Anti-Smoking Battles Are Heating Up Around the World

From controversial posters in Japan to e-cigarette bans, smoking is in the news.

Anti-smoking battles are already heating up this year:

First, as reported on the Huffington Post last week, Manhattan's anti smoking posters created by the Department of Health have been banned by the federal government. Also, strict anti-smoking laws went into effect in Spain yesterday. The Sydney Morning Herald reports that now the country with formerly one of the laxest anti-smoking laws in Europe will have become one of the strictest, along with that of Ireland.

Spanish smokers will no longer be able to light up in bars, restaurants and cafes as new legislation takes effect that bans smoking in all enclosed public spaces.


But now even the anti-smokers are being banned from trying not to smoke.. Electronic cigarette manufacturers who had benefited from the anti-smoking laws with sales up 30 percent each year since 2004 are also being banned because the product has not been scientifically proven to help smokers quit. So far, the e-cigarette is banned in 25 countries.

And Pfizer whose Chantix drug to help smokers quit would have done well by the tax increase on cigarettes in Japan on October , has had to withdraw its anti-smoking packs because they couldn't make enough to meet the demand. The New York Times reported today that:

Chantix, which works by suppressing the positive feelings induced by cigarettes by blocking receptors in the brain, was initially seen as a global blockbuster. But reports of possible side effects, including aggression and thoughts of suicide, prompted the F.D.A. in 2009 to require the drug to carry the agency’s strongest warning on its packaging, triggering a sharp drop in sales in the United States.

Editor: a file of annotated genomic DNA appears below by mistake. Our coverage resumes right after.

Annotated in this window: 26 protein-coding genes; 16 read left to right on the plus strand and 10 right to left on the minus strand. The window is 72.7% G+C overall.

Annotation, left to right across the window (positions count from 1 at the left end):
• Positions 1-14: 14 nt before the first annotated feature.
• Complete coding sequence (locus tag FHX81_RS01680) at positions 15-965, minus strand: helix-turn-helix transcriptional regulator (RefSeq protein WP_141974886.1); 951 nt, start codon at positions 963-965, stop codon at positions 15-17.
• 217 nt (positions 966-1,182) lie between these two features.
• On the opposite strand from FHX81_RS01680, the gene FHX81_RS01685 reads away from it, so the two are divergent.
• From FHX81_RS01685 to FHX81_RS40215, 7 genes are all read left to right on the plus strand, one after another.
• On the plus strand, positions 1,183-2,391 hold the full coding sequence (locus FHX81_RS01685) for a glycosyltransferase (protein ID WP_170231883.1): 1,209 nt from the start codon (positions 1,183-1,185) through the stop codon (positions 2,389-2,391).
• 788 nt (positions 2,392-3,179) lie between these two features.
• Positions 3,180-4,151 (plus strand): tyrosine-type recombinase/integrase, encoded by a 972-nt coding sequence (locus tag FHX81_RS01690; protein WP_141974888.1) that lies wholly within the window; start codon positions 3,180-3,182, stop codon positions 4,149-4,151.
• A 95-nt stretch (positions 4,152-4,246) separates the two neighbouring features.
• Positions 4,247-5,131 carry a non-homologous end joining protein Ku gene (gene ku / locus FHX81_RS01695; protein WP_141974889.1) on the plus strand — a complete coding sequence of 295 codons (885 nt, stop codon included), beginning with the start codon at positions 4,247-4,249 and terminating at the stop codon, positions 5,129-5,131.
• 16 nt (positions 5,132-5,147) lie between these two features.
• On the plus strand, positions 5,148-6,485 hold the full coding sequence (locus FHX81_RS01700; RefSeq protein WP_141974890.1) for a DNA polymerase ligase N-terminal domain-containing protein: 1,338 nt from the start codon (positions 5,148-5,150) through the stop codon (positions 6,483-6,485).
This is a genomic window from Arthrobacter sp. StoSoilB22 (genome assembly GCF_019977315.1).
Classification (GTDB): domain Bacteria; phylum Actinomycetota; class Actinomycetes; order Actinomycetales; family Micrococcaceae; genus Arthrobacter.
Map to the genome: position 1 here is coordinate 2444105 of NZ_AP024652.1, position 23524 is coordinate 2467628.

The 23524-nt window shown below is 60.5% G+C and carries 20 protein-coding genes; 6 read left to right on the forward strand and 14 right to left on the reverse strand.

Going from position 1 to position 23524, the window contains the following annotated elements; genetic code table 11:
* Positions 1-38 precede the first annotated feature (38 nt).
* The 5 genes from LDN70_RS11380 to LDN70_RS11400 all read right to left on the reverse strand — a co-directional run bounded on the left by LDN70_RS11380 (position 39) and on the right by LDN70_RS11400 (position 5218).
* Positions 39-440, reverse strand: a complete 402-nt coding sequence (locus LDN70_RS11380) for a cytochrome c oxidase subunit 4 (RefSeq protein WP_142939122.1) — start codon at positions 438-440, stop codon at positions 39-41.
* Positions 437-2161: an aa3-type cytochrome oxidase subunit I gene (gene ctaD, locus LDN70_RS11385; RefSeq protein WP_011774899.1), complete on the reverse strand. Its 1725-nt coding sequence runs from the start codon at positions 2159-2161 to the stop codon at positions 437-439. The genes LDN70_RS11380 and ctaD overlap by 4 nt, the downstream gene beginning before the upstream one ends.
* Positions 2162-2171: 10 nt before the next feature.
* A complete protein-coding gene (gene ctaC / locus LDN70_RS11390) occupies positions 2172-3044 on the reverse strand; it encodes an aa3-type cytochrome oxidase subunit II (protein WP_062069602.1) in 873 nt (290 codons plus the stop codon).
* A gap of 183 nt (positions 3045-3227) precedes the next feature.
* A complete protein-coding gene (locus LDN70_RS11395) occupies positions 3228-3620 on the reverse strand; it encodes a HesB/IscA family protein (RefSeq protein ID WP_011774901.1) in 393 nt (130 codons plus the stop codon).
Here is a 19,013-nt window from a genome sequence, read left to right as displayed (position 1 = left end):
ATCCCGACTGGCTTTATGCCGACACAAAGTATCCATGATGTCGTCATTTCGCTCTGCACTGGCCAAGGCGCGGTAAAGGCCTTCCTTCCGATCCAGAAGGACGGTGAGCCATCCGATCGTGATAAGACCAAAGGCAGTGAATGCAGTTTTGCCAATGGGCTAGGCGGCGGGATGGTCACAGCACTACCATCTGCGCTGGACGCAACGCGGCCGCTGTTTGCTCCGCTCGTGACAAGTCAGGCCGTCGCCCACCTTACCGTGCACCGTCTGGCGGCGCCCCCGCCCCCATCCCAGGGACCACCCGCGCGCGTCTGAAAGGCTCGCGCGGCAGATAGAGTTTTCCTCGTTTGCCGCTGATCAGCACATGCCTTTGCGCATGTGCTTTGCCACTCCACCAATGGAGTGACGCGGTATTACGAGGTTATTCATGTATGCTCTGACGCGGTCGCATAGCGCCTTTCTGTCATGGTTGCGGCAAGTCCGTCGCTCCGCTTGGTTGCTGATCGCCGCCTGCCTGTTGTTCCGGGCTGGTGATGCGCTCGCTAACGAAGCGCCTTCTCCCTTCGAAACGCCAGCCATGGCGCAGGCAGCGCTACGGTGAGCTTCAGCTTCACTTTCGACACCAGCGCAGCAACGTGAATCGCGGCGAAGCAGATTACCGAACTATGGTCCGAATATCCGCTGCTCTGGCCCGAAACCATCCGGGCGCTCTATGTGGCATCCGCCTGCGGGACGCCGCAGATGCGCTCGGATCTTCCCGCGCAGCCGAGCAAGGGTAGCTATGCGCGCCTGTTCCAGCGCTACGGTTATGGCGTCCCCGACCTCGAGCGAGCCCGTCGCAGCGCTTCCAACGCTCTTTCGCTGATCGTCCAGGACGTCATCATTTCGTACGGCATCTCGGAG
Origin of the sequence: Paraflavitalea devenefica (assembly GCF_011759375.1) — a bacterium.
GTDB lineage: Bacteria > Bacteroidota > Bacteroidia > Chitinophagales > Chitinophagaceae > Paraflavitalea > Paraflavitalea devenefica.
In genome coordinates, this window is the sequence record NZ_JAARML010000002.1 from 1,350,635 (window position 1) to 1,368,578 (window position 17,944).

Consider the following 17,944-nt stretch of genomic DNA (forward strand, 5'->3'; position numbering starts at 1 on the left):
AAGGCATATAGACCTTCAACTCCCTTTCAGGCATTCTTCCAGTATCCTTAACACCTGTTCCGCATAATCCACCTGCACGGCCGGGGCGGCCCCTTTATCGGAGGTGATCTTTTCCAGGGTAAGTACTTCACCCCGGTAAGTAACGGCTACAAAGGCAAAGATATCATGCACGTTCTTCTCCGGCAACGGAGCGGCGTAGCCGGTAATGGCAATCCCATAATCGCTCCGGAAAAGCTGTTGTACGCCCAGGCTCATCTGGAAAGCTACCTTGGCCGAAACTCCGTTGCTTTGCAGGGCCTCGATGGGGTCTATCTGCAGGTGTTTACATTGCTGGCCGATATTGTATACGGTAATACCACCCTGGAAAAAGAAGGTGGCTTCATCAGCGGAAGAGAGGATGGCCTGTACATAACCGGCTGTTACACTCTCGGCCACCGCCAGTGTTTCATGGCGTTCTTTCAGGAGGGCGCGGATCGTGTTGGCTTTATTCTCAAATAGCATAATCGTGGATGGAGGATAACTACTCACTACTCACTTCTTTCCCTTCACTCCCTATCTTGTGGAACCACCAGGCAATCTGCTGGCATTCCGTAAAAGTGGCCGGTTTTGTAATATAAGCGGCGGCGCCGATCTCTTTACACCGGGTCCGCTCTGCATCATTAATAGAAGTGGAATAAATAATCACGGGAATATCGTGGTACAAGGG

To make up for lost revenue at home, Pfizer has also looked increasingly to foreign markets.


But less than two weeks after the tax increase went into effect, the company was forced to suspend sales of the drug to new patients until it could ramp up production.


Seventy-five years ago, on January 27, 1945, the Soviet Army liberated the Auschwitz concentration camp operated by Nazi Germany in occupied Poland.

Auschwitz was the deadliest of Nazi Germany's 20 concentration camps. From 1940 to 1945 of the 1.3 million prisoners sent to Auschwitz, 1.1 million died. That figure includes 960,000 Jews, 74,000 non-Jewish Poles, 21,000 Roma, 15,000 Soviet prisoners of war, and up to 15,000 other Europeans.

The vast majority of the inmates were murdered in the gas chambers while others died of starvation, disease, exhaustion, and executions.

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